Power of Ideas series
This is a strange and scary time. With much of the country under stay-at-home orders, we are doing our best to stay safe and healthy through social distancing, frequent handwashing, and wearing masks or facial coverings to minimize the spread of germs. We take comfort in calling, texting, emailing, or video chatting with friends and family to ease our own anxiety and theirs, and to make sure everyone is doing as well as can be in the midst of this pandemic.
For 2.3 million incarcerated men and women in the US, these basic hygiene and coping mechanisms aren’t possible. They often don’t have soap with which to wash their hands. They lack free access to the internet and phones to communicate with loved ones. Social distancing is impossible. Staying healthy in these conditions, for both incarcerated men and women and prison staff, is next to impossible.
As we work to address this public health crisis, we cannot forget our fellow incarcerated citizens whose health and safety are urgently at risk. As of late April, there are more than 9,000 confirmed cases of COVID-19 in prisons and jails across the United States, and at least 131 incarcerated people have died. Of the 1,053 incarcerated men in Terminal Island Federal Prison, over 600 have COVID-19, and five have died—a 60 percent infection rate. When I last visited a California prison in March, just before they closed to visitors and volunteers, the fear was palpable.
My friend, Grammy- and Academy Award-winning rapper and activist Common, and I decided to bring some sense of connection, hope, and inspiration to people inside. We’ve started recording video meetings where we talk to formerly incarcerated individuals as well as special guests to discuss experiences of incarceration, as well as sharing meditation and breathing techniques to help them cope with the uniquely stressful situation they are in. We are focused on providing messages that will uplift and hopefully help alleviate some of the emotional and mental toll caused by isolation from lockdown, lack of communication with loved ones, and worrying about their own health and safety.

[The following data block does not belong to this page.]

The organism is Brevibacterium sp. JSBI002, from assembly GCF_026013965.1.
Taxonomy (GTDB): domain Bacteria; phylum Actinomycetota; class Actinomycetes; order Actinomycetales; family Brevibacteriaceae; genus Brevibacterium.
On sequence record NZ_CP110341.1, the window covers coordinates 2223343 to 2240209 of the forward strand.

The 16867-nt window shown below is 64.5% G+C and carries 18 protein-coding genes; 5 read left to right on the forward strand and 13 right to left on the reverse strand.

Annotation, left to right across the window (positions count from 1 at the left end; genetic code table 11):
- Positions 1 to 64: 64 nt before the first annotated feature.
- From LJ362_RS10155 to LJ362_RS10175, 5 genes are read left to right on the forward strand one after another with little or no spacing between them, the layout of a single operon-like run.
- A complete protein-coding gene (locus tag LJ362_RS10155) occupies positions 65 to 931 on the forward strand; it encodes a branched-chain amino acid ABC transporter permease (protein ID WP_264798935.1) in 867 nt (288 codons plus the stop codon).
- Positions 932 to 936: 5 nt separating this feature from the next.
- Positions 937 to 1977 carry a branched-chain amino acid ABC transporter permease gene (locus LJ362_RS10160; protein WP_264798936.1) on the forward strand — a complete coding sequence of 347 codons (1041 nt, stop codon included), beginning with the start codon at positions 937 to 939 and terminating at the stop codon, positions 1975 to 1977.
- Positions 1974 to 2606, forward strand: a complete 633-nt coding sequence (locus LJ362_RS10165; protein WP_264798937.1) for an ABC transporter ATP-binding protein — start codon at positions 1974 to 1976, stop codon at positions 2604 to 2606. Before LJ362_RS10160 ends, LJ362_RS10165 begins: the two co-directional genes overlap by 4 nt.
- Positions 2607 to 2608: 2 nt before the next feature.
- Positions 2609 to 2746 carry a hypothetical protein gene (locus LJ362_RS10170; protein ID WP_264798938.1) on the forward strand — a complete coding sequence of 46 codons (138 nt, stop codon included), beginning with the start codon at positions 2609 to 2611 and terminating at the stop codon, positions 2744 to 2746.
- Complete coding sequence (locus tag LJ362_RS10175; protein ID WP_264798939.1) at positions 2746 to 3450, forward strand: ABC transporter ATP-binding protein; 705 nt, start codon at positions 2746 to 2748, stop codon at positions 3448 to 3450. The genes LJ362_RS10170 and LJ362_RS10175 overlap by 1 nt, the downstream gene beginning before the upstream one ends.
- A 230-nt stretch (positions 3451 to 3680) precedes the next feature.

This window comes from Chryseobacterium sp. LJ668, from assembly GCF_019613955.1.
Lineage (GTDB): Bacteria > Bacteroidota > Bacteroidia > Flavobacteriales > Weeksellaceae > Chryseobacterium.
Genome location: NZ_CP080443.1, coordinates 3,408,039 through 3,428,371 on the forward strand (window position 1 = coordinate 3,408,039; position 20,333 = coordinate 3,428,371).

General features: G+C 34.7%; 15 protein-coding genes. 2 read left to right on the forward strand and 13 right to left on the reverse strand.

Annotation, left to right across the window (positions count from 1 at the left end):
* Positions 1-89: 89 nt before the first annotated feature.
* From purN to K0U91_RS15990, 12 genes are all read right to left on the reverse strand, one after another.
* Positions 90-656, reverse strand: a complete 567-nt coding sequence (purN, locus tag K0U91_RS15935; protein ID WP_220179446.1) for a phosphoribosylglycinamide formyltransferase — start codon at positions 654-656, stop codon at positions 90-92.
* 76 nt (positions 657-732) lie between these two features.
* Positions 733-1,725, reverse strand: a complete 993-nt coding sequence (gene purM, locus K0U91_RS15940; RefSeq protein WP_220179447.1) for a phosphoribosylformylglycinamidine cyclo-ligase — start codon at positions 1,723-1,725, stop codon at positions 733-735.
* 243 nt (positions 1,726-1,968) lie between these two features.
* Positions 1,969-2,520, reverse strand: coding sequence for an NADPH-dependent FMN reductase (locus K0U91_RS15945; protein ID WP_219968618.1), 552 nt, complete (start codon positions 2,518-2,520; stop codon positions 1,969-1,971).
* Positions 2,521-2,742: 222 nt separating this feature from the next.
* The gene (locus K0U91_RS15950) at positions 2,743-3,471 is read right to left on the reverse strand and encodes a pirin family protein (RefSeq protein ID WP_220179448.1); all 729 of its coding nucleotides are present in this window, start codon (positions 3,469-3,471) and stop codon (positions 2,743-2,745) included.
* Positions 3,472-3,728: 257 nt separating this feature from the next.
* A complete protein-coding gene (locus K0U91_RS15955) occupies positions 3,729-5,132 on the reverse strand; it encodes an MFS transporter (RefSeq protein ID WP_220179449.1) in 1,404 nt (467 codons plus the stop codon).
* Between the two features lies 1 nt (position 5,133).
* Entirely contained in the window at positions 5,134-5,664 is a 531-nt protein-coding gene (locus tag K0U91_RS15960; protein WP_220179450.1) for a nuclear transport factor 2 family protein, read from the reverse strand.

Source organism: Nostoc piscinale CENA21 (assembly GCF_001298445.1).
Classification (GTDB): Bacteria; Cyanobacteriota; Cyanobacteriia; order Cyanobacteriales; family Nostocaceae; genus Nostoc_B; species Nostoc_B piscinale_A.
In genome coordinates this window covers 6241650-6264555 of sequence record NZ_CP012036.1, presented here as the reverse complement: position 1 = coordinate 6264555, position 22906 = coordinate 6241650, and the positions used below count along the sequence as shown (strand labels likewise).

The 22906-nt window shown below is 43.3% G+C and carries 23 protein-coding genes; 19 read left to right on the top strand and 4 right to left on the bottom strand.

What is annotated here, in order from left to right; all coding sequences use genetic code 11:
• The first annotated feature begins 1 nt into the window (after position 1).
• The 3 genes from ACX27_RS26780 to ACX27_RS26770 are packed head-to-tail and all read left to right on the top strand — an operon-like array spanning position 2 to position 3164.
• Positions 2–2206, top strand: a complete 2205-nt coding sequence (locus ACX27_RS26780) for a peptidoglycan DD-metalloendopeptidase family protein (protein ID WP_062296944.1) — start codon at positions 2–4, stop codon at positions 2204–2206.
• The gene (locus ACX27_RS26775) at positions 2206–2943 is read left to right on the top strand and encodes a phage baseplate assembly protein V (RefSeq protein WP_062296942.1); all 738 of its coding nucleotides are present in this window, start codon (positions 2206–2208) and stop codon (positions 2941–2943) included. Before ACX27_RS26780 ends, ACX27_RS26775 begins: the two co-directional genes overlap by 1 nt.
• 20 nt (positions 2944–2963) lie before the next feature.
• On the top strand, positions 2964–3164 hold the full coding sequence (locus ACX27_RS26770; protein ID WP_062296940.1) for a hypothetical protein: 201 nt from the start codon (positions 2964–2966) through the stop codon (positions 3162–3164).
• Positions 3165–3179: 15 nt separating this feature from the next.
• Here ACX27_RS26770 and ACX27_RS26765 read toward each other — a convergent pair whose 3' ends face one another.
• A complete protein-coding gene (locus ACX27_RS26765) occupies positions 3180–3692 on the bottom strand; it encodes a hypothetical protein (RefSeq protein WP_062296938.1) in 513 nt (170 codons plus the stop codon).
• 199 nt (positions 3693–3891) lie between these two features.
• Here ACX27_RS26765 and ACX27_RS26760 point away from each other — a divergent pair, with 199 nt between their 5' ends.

These videos are being put together with the help of the team at Represent Justice, the social impact initiative launched alongside the Warner Bros. film I executive produced, Just Mercy. The campaign is focused on creating public demand for a fair legal system and dignity for the people affected by it, but they have quickly expanded and adapted their efforts to specifically address the issues COVID-19 presents to system-impacted individuals. Right now, the campaign is asking people to contact their governors and local sheriffs to urge them to release low-risk individuals, including elderly and immunocompromised people and people in pretrial detention; to provide free soap, hand sanitizer and medical care; and to accelerate testing for incarcerated people and staff.
Additionally, the campaign has established an Emergency COVID-19 Relief Fund, which has regranted $50,000 to local nonprofit partners that are working to protect the health and safety of incarcerated people, staff, and system-impacted families right now. Money from the fund is also being used to support organizations working to help formerly incarcerated communities and to help meet basic needs like housing, food, and medical expenses for those who may get early release. Furthermore, they are distributing 20,000 masks to correctional facilities where the campaign has held programs and initiatives like Play for Justice in the last year.
This pandemic is altering the shape of our society as we know it, and we face a humanitarian crisis if we don’t act swiftly to protect those behind bars and the staff who work every day in this environment. They’re human beings—brothers, sisters, mothers, fathers, and friends—each deserving of fairness, justice, and mercy. And just as deserving of protection in this moment as you and I sheltering in place in our homes.